Phase Correction

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Mans reach exceeds his grasp
Member Since: Oct 23, 2007

Just for giggles I've been playing around with mastering effects on a buddy of mines computer; the Waves Diamond Bundle. Lots of cool stuff.

While I was exploring the plug-ins I was digging for info on various mastering issues/ fixes ect. and I cant understand a bit how to 'Phase Correct' a piece. I understand what it is and its symptoms, but not what route to go about to fix it. Any tips or tutorials anyone might have on the matter would be greatly appreciated.

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Hold 'Em Czar
Member
Since: Dec 30, 2004


Nov 27, 2007 05:06 am

hmm i don't know any tutorials off hand, but i do know what it sounds like....it's a tell-tale sound of a phaser that's 'stuck' almost like the track is playing through a steel pipe or something.

this is due to the comb-filtering that is happening to the signal (some frequencies get canceled, others get exaggerated.

this can happen during the tracking phase when you use more than one mic on a single source (guitar cabs, drum overheads etc.)...if one mic is right against a speaker it'll hear the transients a few milliseconds sooner than the second mic that is say a foot or so back.....

when you combine the two signals you get phase problems. a quick way to fix it is to nudge one of the tracks over so they line up....you can zoom in real real close and get them right....

you can prevent it by using the "3 to 1" rule (it's explained somewhere around here) and you can also prevent it by getting the mics in phase with eachother before you hit record....just check them in mono and you will hear when they're out.

i really don't use real time plugin type phase correction because frankly i don't trust them....it's best to use your ears in my opinion, sometimes you may like the 'out of phase' sound.

Prince CZAR-ming
Member
Since: Apr 08, 2004


Nov 27, 2007 09:22 am

Just a extra thought, I read somewhere, when using two mics, (and a stationary source), flip one polarity of a mic (if possible) and move the mics until you get the worst sound, quietest and thinnest, this will be the most 'out of phase'. Then flip the polarity back, and you should be golden.

Unfortunately, doing this for acoustic guitar probably won't work, as musicians don't hold totally still. Plus, I don't think my mixer has a phase invert.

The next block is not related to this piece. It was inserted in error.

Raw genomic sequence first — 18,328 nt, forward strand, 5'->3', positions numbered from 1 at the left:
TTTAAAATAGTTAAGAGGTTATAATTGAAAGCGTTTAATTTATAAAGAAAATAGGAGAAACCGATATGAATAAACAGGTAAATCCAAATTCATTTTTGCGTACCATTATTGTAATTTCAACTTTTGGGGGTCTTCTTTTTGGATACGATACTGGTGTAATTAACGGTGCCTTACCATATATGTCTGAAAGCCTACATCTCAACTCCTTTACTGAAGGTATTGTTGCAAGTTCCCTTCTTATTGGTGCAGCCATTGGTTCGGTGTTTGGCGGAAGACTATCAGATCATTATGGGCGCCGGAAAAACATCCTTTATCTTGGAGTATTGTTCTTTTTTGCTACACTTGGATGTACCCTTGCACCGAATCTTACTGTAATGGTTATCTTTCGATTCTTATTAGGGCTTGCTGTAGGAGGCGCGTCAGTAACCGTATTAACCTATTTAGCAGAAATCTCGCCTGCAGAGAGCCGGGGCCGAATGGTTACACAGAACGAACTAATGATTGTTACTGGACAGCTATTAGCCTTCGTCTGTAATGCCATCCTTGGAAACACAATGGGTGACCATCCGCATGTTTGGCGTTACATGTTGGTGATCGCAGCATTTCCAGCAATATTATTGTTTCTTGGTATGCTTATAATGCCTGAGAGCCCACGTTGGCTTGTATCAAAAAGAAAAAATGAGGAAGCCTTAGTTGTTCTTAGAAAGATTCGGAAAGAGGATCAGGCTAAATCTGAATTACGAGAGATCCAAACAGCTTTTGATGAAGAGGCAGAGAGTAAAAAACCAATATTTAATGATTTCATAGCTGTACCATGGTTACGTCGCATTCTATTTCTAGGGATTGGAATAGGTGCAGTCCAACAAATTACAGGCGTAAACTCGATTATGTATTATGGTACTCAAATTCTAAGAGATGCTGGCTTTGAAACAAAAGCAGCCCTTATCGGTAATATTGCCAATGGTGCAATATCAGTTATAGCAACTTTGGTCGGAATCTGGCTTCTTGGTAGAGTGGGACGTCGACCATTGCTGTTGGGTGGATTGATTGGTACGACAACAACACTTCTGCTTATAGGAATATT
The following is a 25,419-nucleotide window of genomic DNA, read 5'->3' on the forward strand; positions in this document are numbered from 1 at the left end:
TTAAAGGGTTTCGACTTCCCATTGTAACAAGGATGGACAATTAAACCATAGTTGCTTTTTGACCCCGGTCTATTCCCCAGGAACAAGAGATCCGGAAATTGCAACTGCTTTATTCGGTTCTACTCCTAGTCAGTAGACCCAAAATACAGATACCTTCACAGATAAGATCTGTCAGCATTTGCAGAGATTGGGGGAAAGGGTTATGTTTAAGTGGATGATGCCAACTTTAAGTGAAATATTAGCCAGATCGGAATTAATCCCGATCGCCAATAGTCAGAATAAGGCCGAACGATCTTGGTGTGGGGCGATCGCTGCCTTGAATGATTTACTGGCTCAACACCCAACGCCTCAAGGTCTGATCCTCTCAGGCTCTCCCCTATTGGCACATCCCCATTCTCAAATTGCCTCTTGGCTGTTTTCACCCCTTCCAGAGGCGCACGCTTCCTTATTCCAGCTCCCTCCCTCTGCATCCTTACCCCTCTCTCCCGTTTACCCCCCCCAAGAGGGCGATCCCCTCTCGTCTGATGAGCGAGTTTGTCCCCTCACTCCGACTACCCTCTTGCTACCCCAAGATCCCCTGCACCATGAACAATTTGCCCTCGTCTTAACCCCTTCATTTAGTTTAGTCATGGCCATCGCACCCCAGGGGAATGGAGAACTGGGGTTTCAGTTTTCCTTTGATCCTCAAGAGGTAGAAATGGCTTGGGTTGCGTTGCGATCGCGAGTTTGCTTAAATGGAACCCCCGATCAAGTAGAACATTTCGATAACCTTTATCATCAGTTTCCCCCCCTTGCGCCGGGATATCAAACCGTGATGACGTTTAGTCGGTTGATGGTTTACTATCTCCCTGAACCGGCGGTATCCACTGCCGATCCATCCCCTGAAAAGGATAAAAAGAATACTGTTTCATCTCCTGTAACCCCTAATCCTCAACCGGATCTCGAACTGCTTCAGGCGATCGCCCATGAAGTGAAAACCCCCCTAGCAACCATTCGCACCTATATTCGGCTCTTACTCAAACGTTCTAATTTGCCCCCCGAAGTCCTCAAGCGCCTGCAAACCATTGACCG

It does sound like a neat idea though.

Mans reach exceeds his grasp
Member
Since: Oct 23, 2007


Nov 27, 2007 10:05 am

The weird thing about this instance though, is that it's on a drummers cymbals; he uses an 18" ride as a crash, which he has right next to his 20" 'extra crash'. Kinda odd, but he wont change so we have to. It's Dream Theater type music, so it gets pretty intense at some points and for the life of me I can't correct it. I've tried reversing the polarity of one mic, as well as using a single mic mid way, but it still seems to happen; almost as if the 2 cymbals are tug-o-waring for the phase prize. Really aggravating.

Prince CZAR-ming
Member
Since: Apr 08, 2004


Nov 27, 2007 11:10 am

I'm with WYD: zoom in very very close, and nudge one track till the peaks line up.

It works, and no extra CPU given to a plug.

Pinnipedal Czar (: 3=
Member
Since: Apr 11, 2004


Nov 27, 2007 03:18 pm

You could try flipping the pahase on the track in question in Sonar... it may help, depending on the recording .

Czar of Midi
Administrator
Since: Apr 04, 2002


Nov 27, 2007 09:42 pm

Ya, its really not the cymbals causing the issue. It is the mic placement. I have come across that many times and in certain cases it took the better part of a couple of hours to get them set up properly. And it can come from any mic on the kit, not just the over heads.

Flipping the phase in Sonar can help, but some times it just wont fix it entirely.

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